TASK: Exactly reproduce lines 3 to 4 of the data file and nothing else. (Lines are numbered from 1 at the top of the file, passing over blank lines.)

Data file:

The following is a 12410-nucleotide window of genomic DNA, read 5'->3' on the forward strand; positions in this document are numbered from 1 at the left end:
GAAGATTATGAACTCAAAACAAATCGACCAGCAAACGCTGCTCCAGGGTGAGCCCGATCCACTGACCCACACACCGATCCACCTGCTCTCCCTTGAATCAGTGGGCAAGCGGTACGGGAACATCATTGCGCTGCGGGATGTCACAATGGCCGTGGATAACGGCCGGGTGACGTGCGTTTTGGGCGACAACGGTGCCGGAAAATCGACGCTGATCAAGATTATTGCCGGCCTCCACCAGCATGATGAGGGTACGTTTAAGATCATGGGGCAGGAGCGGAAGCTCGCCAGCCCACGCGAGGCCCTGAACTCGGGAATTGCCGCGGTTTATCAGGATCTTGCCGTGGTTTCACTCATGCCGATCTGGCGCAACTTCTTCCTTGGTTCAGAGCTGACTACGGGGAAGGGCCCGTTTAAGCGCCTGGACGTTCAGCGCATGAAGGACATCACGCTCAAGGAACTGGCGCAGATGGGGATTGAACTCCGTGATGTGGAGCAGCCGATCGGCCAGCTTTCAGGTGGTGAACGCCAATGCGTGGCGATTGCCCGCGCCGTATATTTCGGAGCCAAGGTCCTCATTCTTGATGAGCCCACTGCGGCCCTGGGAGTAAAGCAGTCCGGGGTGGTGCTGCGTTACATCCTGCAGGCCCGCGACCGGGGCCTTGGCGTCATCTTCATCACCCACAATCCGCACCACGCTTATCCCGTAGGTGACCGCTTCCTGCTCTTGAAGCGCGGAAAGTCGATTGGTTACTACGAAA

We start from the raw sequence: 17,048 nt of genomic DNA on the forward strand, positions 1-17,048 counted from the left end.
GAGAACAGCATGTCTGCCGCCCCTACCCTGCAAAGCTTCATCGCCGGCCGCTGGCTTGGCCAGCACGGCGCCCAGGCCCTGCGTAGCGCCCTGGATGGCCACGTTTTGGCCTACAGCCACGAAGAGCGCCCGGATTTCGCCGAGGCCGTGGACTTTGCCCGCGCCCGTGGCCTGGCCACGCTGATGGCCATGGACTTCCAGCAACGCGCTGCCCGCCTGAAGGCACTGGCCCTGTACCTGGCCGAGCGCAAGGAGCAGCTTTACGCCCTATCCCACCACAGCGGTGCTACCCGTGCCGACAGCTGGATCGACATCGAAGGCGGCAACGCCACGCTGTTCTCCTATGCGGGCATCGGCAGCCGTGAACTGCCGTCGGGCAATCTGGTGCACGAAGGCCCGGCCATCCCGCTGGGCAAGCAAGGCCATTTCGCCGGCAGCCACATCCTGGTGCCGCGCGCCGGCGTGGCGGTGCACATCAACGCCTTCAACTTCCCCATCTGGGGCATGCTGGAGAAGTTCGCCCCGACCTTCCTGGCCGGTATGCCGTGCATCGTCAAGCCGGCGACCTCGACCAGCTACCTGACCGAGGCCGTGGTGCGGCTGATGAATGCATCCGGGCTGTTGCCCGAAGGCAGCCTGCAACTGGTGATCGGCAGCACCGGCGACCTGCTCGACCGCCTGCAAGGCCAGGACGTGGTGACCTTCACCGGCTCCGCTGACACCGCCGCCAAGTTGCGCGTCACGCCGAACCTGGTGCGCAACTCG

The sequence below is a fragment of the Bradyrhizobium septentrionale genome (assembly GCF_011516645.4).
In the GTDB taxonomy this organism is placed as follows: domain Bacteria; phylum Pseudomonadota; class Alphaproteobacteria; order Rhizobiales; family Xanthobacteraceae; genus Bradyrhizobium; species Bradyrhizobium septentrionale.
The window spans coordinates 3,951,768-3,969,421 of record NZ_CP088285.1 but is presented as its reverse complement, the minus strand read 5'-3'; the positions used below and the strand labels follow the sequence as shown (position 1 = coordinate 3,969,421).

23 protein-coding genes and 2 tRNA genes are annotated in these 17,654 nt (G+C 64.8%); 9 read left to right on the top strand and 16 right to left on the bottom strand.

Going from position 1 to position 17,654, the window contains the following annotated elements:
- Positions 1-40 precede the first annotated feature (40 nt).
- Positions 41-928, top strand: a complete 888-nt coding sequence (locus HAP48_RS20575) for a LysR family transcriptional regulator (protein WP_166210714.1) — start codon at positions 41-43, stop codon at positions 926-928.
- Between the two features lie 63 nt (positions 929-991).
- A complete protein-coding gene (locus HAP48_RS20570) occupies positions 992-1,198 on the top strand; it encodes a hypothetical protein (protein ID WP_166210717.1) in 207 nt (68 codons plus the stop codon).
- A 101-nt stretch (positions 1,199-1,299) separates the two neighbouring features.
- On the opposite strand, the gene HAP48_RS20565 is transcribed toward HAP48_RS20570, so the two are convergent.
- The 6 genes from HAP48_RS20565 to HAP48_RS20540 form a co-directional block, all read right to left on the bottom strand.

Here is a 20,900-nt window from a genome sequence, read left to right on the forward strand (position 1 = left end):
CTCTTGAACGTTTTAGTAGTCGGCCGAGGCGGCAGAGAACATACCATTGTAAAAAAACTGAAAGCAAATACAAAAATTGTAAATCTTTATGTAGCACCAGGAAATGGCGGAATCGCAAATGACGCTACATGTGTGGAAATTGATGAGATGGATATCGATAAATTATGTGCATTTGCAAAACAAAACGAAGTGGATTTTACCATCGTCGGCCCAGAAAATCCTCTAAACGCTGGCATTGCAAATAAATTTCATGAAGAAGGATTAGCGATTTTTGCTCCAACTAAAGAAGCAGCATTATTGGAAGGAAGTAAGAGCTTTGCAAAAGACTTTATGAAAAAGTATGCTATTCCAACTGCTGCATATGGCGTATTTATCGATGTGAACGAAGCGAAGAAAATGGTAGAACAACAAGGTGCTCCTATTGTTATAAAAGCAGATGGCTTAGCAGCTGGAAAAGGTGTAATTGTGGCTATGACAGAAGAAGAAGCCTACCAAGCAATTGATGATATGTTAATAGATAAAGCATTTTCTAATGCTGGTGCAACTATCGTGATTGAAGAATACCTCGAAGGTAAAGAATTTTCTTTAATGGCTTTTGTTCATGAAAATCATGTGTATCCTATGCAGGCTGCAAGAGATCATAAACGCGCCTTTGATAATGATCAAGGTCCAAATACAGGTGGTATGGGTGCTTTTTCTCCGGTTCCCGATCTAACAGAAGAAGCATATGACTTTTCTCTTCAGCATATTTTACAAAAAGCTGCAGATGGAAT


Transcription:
We start from the raw sequence: 17,048 nt of genomic DNA on the forward strand, positions 1-17,048 counted from the left end.
GAGAACAGCATGTCTGCCGCCCCTACCCTGCAAAGCTTCATCGCCGGCCGCTGGCTTGGCCAGCACGGCGCCCAGGCCCTGCGTAGCGCCCTGGATGGCCACGTTTTGGCCTACAGCCACGAAGAGCGCCCGGATTTCGCCGAGGCCGTGGACTTTGCCCGCGCCCGTGGCCTGGCCACGCTGATGGCCATGGACTTCCAGCAACGCGCTGCCCGCCTGAAGGCACTGGCCCTGTACCTGGCCGAGCGCAAGGAGCAGCTTTACGCCCTATCCCACCACAGCGGTGCTACCCGTGCCGACAGCTGGATCGACATCGAAGGCGGCAACGCCACGCTGTTCTCCTATGCGGGCATCGGCAGCCGTGAACTGCCGTCGGGCAATCTGGTGCACGAAGGCCCGGCCATCCCGCTGGGCAAGCAAGGCCATTTCGCCGGCAGCCACATCCTGGTGCCGCGCGCCGGCGTGGCGGTGCACATCAACGCCTTCAACTTCCCCATCTGGGGCATGCTGGAGAAGTTCGCCCCGACCTTCCTGGCCGGTATGCCGTGCATCGTCAAGCCGGCGACCTCGACCAGCTACCTGACCGAGGCCGTGGTGCGGCTGATGAATGCATCCGGGCTGTTGCCCGAAGGCAGCCTGCAACTGGTGATCGGCAGCACCGGCGACCTGCTCGACCGCCTGCAAGGCCAGGACGTGGTGACCTTCACCGGCTCCGCTGACACCGCCGCCAAGTTGCGCGTCACGCCGAACCTGGTGCGCAACTCG